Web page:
As we told you earlier this week, College Station residents are getting the option to have some or all of their power come from wind energy. A wind farm is rising in West Texas, and utility leaders hope residents will jump on board, even with a catch.
They're not towering like the turbines of Sweetwater yet, but near Abilene, some 30 pilars of wind energy are being constructed, and College Station is in on the deal.
By 2015, an estimated 30 percent of energy out of the South Trent Mesa Wind Farm will go through ERCOT's grid and to College Station.
"We have enough energy coming in to where we could actually supply up to 3,000 customers with full wind," said College Station Utilities Director David Massey. "The way the numbers are looking right now, I really would not doubt that we'd have a thousand customers signed up by September."
A year-and-a-half ago, College Station's elected leaders signed off on the deal, no cost up front to the city, but of course, a portion of your bill going back to the farm, and therein lies the catch of sorts.
You can either have 10 percent, half or all of your power supplied from wind through the Wind Watts program. CSU says the average customer is paying around $105 each month. If you'd opt for the 10 percent option in Wind Watts, you'd pay an estimated $3.50 or $4 more each month. If you go for full wind, your bill would rise $30 a month.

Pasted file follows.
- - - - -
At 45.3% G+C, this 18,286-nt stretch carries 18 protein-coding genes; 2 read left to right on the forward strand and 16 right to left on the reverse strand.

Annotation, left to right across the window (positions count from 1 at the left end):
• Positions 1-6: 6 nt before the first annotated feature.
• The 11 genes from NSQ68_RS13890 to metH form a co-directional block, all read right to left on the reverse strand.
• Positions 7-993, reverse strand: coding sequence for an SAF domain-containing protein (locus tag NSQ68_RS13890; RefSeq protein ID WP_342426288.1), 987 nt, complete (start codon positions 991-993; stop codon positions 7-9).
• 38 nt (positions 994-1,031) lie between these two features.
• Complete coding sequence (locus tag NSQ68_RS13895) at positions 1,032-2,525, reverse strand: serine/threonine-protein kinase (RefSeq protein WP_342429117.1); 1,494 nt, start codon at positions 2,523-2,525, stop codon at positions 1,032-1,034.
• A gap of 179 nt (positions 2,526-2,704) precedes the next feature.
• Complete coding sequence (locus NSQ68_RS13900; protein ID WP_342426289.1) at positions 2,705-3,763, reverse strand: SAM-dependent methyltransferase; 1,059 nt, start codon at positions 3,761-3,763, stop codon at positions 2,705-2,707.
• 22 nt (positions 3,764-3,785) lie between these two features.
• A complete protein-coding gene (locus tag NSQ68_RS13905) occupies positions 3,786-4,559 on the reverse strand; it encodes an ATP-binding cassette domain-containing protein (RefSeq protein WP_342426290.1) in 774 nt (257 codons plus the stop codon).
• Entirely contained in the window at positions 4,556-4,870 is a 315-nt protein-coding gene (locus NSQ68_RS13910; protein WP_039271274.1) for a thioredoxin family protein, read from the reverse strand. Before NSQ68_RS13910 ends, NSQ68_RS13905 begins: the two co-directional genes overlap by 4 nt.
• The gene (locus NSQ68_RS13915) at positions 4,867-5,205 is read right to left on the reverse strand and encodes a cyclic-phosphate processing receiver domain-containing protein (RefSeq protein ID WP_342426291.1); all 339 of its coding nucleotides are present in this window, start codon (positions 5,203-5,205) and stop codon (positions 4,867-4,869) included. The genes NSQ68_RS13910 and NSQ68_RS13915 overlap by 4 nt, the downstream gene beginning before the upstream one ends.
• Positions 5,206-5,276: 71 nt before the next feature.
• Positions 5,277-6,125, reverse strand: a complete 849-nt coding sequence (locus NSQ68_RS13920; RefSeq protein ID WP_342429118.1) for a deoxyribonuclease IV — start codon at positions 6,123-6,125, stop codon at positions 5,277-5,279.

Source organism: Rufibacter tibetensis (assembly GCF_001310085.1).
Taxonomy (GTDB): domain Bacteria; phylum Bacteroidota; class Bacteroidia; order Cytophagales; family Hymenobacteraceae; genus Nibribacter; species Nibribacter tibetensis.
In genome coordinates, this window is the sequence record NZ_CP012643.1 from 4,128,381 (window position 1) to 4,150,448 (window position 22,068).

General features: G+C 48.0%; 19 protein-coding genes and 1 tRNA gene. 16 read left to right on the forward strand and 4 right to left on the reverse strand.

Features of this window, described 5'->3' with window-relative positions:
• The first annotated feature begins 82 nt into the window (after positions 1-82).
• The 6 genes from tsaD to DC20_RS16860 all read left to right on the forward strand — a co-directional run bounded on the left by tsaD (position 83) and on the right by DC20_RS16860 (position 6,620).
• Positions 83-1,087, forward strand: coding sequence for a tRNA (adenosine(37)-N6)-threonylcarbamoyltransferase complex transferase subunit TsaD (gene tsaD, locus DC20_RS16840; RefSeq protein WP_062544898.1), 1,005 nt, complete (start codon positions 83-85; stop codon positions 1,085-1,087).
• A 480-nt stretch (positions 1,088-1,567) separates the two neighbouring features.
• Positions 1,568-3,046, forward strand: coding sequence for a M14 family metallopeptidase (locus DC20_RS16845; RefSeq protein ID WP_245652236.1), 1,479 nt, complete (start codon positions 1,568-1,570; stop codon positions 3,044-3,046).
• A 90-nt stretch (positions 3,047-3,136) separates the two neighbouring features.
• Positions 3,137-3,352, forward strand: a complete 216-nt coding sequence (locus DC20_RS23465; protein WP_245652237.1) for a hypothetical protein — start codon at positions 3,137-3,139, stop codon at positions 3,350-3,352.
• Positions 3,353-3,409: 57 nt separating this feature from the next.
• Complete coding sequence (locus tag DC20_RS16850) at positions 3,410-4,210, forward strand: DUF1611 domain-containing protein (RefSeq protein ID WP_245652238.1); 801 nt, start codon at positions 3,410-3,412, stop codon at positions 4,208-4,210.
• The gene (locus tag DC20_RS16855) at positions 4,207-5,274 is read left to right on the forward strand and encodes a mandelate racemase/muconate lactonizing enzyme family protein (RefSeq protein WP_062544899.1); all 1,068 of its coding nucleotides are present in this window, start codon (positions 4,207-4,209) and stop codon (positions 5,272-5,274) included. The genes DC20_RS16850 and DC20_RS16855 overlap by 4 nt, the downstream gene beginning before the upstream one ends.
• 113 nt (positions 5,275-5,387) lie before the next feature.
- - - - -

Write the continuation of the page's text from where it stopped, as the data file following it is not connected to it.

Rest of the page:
So why should a person who's pay more than ever for food and fuel spend more on energy?
"I believe from what I've heard from customers who are interested in it is that it makes them feel good to know that they're doing something for the environment long-term," Massey said, adding they've got 100 customers already signed up without having gone full-boar on their Wind Watts campaign, and with a lot of younger customers out of school and out of town.
"Natural gas prices are very high , but the supply is short, and anything you can do to make that better is just going to be better for everyone in the long run," Massey said.
So says the company that hopes their interest in West Texas wind brings change to many.
Right now, all power coming to College Station customers is natural gas-based according to Massey. That will not only change with the addition of wind power, but in 2010, College Station Utilities plans on adding coal powered energy to their mix.
Click on the link below to find more information on Wind Watts through the city. You'll find a link to an FAQ section on that page.
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